I first heard the term “selfie” last week, when a friend of mine said to me on Facebook – “You know me, just hanging out, taking selfies.”
Thus the latest social media term entered my vocabulary – selfie.
I finally have a word to describe all those annoying self portraits some people post on social media sites, as if we need to see a different take of their face twice a day on Facebook. Or the barrage of pictures celebs take of themselves for Twitter and Instagram.
Not the selfies meant to be sincerely funny. Not the selfies that convey a political or social message.
I’m talking the conceited, staring-into-the-camera-with-a-sexy-look selfie, or as an Urban Dictionary definition puts it: “you can usually see the person’s arm holding out the camera … accompanied by a kissy face (or ducky lips) or the individual looking in a direction that is not towards the camera.”
A story on WORLD on Campus Tuesday that featured the “selfie” craze expounded on the trend. It cited several professors who opined on the phenomenon; some dismissed it as self-expression or nothing new.
Nancy Wang Yuen, associate professor of sociology at Biola University, told WORLD that “perhaps in two centuries, people will look back on the selfie not as an act of narcissism, but as a democratized form of self-expression.”
(Um, isn’t a “democratized form of self-expression” sort of narcissistic on its face?)
I liked the take of William Brown, professor of strategic communication and journalism at Regent University, who told WORLD selfies involve a great potential for narcissism among youth.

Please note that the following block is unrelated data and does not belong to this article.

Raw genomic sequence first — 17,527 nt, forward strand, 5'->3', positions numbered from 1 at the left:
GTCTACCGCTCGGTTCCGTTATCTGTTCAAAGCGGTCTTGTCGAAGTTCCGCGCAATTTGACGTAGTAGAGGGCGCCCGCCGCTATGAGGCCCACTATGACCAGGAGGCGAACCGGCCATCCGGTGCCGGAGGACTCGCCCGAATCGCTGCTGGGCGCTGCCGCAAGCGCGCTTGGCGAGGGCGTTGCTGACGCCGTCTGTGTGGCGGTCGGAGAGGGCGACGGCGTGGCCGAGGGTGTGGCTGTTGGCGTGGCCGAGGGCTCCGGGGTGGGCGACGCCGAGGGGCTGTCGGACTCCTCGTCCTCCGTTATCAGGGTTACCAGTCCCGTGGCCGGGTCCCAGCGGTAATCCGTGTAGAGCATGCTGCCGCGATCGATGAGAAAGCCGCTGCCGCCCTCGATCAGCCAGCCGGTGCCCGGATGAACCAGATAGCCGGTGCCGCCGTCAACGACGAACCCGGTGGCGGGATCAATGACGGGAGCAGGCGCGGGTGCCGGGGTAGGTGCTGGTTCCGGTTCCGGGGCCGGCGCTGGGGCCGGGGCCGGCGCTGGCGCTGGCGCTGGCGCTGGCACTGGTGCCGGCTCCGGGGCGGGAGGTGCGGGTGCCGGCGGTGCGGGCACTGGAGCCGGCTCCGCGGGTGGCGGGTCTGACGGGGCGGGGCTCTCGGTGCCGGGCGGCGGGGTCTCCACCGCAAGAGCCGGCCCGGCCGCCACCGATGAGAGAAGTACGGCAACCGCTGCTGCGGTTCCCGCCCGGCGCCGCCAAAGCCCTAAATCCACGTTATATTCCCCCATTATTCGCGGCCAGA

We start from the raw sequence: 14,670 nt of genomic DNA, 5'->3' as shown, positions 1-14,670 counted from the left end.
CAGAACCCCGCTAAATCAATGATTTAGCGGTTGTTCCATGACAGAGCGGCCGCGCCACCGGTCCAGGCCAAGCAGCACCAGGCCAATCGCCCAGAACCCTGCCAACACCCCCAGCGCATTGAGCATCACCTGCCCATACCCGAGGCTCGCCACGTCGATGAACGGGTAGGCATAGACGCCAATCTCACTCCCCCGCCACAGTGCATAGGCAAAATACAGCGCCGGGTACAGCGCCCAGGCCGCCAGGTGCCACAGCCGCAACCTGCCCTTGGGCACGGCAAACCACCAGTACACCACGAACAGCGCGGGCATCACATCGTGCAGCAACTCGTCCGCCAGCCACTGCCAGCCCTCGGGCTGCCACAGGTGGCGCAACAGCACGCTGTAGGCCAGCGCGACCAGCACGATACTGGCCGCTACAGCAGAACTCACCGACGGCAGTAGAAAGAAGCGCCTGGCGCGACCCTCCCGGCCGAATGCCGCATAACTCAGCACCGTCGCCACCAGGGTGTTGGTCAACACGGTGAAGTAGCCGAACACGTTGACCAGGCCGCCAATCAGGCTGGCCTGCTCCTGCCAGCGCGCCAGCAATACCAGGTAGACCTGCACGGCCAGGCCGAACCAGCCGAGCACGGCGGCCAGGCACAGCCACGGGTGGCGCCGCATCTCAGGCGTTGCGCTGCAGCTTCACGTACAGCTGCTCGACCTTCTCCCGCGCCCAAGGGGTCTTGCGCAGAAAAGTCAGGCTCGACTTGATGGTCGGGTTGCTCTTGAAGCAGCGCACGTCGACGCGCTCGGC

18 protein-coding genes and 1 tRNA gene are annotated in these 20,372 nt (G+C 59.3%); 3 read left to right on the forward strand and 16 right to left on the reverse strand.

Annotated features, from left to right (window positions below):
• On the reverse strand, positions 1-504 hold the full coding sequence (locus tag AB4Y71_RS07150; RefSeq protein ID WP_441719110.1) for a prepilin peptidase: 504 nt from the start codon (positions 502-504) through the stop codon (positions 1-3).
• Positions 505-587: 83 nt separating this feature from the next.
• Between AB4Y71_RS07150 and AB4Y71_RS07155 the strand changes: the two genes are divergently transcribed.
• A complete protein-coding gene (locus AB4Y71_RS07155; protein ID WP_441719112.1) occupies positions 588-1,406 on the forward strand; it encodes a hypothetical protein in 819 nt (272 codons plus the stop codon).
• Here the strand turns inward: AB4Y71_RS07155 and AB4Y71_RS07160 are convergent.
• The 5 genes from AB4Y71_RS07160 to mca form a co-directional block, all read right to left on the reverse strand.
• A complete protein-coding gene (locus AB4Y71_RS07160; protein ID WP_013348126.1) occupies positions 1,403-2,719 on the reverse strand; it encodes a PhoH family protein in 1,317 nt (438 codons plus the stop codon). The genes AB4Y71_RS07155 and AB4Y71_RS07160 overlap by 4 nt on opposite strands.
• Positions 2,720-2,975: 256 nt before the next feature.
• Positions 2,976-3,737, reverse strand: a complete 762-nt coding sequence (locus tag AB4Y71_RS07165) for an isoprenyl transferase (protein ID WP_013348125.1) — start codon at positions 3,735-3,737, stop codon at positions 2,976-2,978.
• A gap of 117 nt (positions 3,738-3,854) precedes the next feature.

“I see it as similar to the Facebook feature, ‘What am I thinking now?’” he said. “The question is, ‘Why should anyone care to know?'”
The article was titled “Me, myself, and my selfie” but I liked what one commenter posted: “Me, Myself, and I-dolatry.”
An internet search of “selfies” popped up plenty of hits, including a quote from comedian Chelsea Peretti, who joked “loneliness and desperation for attention are crucial ingredients” for selfies.
A column on Huffinging Post, also published Tuesday, points out that “selfies are perhaps the worst thing about social networks. … While each individual user might find each one of their own images fascinating, it’s rare that others do. A social network of narcissists is a really boring one.”
Well, maybe not everyone will find this boring: Twitter offers “Selfies Daily.” I made the mistake of clicking on the link as I researched this article and realized it was just a barrage of women taking pictures of their boobs in the bathroom mirror, with the tagline: “Send your pics in … and keep the men of the world happy!”
(No I am not providing the link, sheesh).
Entertainment Television Online offers an “index” of all the latest and greatest “sexy celebrity selfies” – because I haven’t seen enough photos of Kim Kardashion or Justin Beiber lately.
(OK, I gotta admit, the Conan O’Brien selfie was a bit funny, but that falls under the exception-to-the-rule selfie – done to prompt a chuckle).
And for those who just can’t seem to make themselves look good in their selfies no matter how many pictures they snap – yes – there’s an app for that.
“Sometimes your smartphone snaps don’t make you look that great. Facetune is there for those occasions when you could use some help in the appearance department.”
What’s worse, apparently there’s even things called “Vines” – which are 6-second selfie videos.
Please. Make. It. Stop.
Jennifer Kabbany is associate editor of The College Fix.